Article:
Odell lists senior center in Cold Spring as goal
By Liz Schevtchuk Armstrong
An overflow crowd of older residents — many arriving without prior notice — filled the Putnam County Golf Course clubhouse Wednesday for a donuts-and-coffee breakfast, speeches, and lunch as county officials proclaimed 2014 the Year of the Senior and announced a new Putnam County TV campaign.
In written remarks printed in the program, County Executive MaryEllen Odell also promised seniors the county would “move forward to keep you mobile by means of our revamped public transportation system, to improve your Carmel Friendship Center [senior-citizen center] and to build one in Cold Spring.” She did not elaborate.
An adequate senior center, comparable to those in other Putnam towns, has long been a Philipstown goal and is seen as a potential occupant of a redeveloped Butterfield Hospital property or an improved American Legion building.
The free “gala” (contributions of $3 were welcomed) drew at least 330 mostly-aged participants, far more than anticipated, forcing organizers to set up extra tables in the foyer. The turnout included at least 15 Philipstown residents, according to local senior activist Donna Anderson, who was subsequently saluted as one of Odell’s liaisons on senior concerns.
“People showed up who didn’t reserve” a place, but “we’re not going to turn them away,” Odell observed, as she greeted seniors relegated to the dining hall’s upstairs balcony, alongside the press, before the official activities began. “This is the first of many, many events” this year. “So far, so good,” she said.
Subsequently welcoming everyone from the podium, Odell briefly lauded senior citizens for their contributions and noted the upcoming 100th birthday of her grandmother, whom she credited with inspiring the Year of the Senior (highlighting programs and challenges for Putnam’s elderly).
Pat Sheehy, director of the county Office for the Aging, provided two nuggets of relevant data. “This year Putnam County becomes the fastest-growing senior population in New York State,” she said. “Also this year, one in every four residents in Putnam County is going to be 60-plus. So there’s a lot of us out there.” Sheehy urged the diners to lobby Congress to renew the nearly 50-year-old Older Americans Act to support senior citizen programs.
Libby Pataki, a Garrison resident who directs the Tourism Office, introduced the county’s new TV spot, scheduled to air in New York City, Albany and Connecticut markets this spring. She also pointed to photos submitted in the county’s first photo contest, many showing Putnam’s outdoor attributes. “All these beautiful, beautiful places have a very important role to play in the local economy,” Pataki said. Parks and historic and scenic sites drive the Hudson Valley’s $4.3 billion tourism economy, which employs 80,000 people, she said. “In Putnam County alone, tourism generates over $54 million in spending annually and that sustains well over 100,200 jobs,” she added.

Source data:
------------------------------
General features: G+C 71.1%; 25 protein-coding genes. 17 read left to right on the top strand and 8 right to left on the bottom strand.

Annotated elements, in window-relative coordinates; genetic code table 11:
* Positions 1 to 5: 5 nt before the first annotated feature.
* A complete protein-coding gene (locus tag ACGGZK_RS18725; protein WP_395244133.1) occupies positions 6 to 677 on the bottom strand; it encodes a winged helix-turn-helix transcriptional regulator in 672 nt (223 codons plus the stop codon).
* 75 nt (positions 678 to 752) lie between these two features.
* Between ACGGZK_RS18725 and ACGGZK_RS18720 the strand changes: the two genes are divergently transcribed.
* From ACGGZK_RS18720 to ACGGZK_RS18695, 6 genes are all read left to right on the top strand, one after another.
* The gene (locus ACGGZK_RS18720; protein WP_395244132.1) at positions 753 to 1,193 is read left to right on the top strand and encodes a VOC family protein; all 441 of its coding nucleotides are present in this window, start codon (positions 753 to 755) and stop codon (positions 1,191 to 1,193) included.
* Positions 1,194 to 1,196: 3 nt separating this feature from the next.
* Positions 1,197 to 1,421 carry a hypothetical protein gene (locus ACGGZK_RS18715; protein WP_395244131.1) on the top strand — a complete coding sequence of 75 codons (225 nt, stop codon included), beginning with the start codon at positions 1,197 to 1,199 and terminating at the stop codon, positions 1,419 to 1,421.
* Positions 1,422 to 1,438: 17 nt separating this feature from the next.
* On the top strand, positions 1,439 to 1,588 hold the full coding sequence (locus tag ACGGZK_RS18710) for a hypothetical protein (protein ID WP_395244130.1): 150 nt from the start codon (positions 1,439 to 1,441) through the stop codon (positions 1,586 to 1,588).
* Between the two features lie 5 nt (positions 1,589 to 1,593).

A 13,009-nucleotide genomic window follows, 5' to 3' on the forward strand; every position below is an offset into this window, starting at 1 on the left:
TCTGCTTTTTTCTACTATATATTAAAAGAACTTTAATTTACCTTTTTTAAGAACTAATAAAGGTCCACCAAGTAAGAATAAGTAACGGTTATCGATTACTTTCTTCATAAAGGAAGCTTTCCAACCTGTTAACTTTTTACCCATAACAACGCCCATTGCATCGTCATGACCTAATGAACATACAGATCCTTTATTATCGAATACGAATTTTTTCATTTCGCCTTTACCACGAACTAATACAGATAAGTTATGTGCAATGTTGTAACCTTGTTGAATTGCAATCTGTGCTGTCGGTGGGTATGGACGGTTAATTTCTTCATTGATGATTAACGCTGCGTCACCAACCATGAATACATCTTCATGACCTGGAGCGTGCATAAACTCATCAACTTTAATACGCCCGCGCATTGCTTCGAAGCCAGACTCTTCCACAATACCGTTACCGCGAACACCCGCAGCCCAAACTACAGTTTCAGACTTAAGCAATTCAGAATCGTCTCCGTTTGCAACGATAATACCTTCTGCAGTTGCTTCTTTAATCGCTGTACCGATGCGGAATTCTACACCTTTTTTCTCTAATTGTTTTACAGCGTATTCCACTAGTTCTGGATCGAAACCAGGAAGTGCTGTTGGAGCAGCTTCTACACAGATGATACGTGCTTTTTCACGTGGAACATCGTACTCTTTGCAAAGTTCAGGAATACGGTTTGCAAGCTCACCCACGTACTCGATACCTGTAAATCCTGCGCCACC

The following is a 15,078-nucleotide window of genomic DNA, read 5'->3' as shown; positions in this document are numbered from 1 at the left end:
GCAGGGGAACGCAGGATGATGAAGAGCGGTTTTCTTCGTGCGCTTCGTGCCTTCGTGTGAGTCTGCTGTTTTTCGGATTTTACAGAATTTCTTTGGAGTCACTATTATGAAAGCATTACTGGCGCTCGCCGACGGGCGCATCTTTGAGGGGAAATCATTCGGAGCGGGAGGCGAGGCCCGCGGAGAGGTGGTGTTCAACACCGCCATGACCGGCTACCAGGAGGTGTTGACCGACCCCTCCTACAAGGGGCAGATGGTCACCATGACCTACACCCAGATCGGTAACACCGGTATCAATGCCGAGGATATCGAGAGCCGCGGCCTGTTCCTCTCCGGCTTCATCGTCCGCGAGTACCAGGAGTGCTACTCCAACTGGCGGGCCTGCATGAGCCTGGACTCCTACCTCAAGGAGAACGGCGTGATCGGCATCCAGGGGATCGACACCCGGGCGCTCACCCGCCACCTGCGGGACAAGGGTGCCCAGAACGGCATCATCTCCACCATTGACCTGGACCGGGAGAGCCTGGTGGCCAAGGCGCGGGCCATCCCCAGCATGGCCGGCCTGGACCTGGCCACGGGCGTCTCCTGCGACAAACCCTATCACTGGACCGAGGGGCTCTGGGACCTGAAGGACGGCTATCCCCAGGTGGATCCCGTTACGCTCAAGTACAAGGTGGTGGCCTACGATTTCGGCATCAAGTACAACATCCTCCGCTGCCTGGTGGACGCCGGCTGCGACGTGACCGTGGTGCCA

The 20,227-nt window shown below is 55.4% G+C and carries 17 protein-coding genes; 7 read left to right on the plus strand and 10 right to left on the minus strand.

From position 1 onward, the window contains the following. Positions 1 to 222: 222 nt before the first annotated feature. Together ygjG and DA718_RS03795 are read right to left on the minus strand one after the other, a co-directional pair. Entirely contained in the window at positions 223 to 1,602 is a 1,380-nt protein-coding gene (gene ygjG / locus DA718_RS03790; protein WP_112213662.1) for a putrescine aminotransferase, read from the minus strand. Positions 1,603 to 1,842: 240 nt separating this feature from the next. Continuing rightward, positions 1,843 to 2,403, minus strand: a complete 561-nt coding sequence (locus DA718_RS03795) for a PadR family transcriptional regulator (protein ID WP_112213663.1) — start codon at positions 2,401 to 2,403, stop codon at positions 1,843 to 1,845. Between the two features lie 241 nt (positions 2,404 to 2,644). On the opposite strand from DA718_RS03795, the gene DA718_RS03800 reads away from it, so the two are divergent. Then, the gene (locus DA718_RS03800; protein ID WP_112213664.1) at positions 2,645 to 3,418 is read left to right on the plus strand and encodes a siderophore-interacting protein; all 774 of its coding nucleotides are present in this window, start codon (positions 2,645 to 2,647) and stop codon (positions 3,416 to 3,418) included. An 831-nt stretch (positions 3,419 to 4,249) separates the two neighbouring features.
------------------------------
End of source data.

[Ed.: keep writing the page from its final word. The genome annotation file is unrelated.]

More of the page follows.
In comments to Philipstown.info as lunch got underway, Pataki outlined other Tourism Office initiatives this year. These include:
- A new focus, in conjunction with the county health department, for Restaurant Week, to emphasize healthy eating
- Continued efforts with others in regard to the pending Hudson Fjord Trail, West Point Foundry Preserve, and other projects and sites
- A planned meeting of environmental groups, the U.S. Military Academy at West Point, and the Constitution Island Association to consider possibilities for Constitution Island
- The Putnam Classic Cycling competition
Moreover, the Tourism Office has just created a Putnam County Television and Film Commission, to link historic and scenic sites and villages (including Cold Spring) with TV and film industry crews seeking locations for productions. Overall, under Tourism Office auspices “we’ve got a lot of initiatives going on,” she said. “This year, we’ll have some sort of program every month.”
District 1 Legislator Barbara Scuccimarra, who represents Philipstown, endorsed both the Year of the Senior and the TV spot. “Since Cold Spring is the gateway to tourism” in the county, visitors will come to Philipstown first, and “I hope our shops will benefit,” she said.
State Sen. Greg Ball, a Republican whose district includes part of Putnam County (but not Philipstown) also showed up, circulating table-to-table to greet attendees and — one later said — giving away cookies. He was not on the agenda and is rumored to be considering a run for county executive this fall. If Odell, also a Republican, seeks re-election, Ball’s insurgent candidacy could divide their party.
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